There is no energy shortage. What we have is a shortage of energy that we are ALLOWED to be used.
The list of energies we are allowed to use just keeps getting shorter. Techno-politico elitists are busily crossing out everything on the list, like coal, nuclear, all petroleum products, wood, and biofuels. The latest to join that list is the hope of the future: natural gas, this according to the The Hill blogsite here.
Recently there has been a flurry of reports of huge natural gas reserves in shale formations that are abundant enough to supply the world’s energy needs for decades, read here.
The Hill has posted a draft of a new study from scientists at Cornell University that concludes that natural gas mined by using hydraulic fracturing is even more dangerous than burning coal due to high fugitive methane emissions. The study will appear in the “Climatic Change Letters“.
Natural gas-fired power plants were once viewed as the ideal supplement to balance out the irregular supply of wind and solar energy. Coal and nuclear power plants are unable to react quickly enough to fluctuations in supply and demand. The Hill has posted the entire paper – here’s the abstract:
We evaluate the greenhouse gas footprint of natural gas obtained by high-volume hydraulic fracturing from shale formations, focusing on methane emissions. Natural gas is composed largely of methane, and 3.6% to 7.9% of the methane from shale-gas production escapes to the atmosphere in venting and leaks over the life-time of a well. These methane emissions are at least 30% more than and perhaps more than twice as great as those from conventional gas. The higher emissions from shale gas occur at the time wells are hydraulically fractured — as methane escapes from flow-back return fluids — and during drill out following the fracturing. Methane is a powerful greenhouse gas, with a global warming potential that is far greater than that of carbon dioxide, particularly over the time horizon of the first few decades following emission. Methane contributes substantially to the greenhouse gas footprint of shale gas on shorter time scales, dominating it on a 20-year time horizon. The footprint for shale gas is greater than that for conventional gas or oil when viewed on any time horizon, but particularly so over 20 years. Compared to coal, the footprint of shale gas is at least 20% greater and perhaps more than twice as great on the 20-year horizon and is comparable when compared over 100 years.”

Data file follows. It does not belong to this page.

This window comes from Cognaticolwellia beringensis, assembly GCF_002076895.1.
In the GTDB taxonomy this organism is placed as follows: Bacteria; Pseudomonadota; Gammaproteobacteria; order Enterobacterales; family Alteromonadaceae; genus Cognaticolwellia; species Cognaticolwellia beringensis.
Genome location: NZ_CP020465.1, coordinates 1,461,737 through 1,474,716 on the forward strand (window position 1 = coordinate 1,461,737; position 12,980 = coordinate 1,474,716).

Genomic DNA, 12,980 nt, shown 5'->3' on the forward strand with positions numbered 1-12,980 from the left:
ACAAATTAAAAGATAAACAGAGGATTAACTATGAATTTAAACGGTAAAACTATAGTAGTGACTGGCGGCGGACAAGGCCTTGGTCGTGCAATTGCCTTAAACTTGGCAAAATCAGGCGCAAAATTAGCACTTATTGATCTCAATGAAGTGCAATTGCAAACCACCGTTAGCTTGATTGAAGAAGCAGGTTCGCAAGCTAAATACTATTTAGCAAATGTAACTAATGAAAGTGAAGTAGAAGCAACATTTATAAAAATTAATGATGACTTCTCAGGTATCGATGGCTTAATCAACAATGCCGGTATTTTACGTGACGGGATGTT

No problem, let’s just set up more windmills, enviro-nutjobs and kooks may say. But these plants, aside from their technical problems, are now facing grassroots opposition as well.
This is where we stand today. We are literally standing on huge reserves of cheap natural energies, just waiting to be taken, yet some zealot, power-mad earth-nannies, armed with nothing more than climate change wive tales, are telling us we have to go without.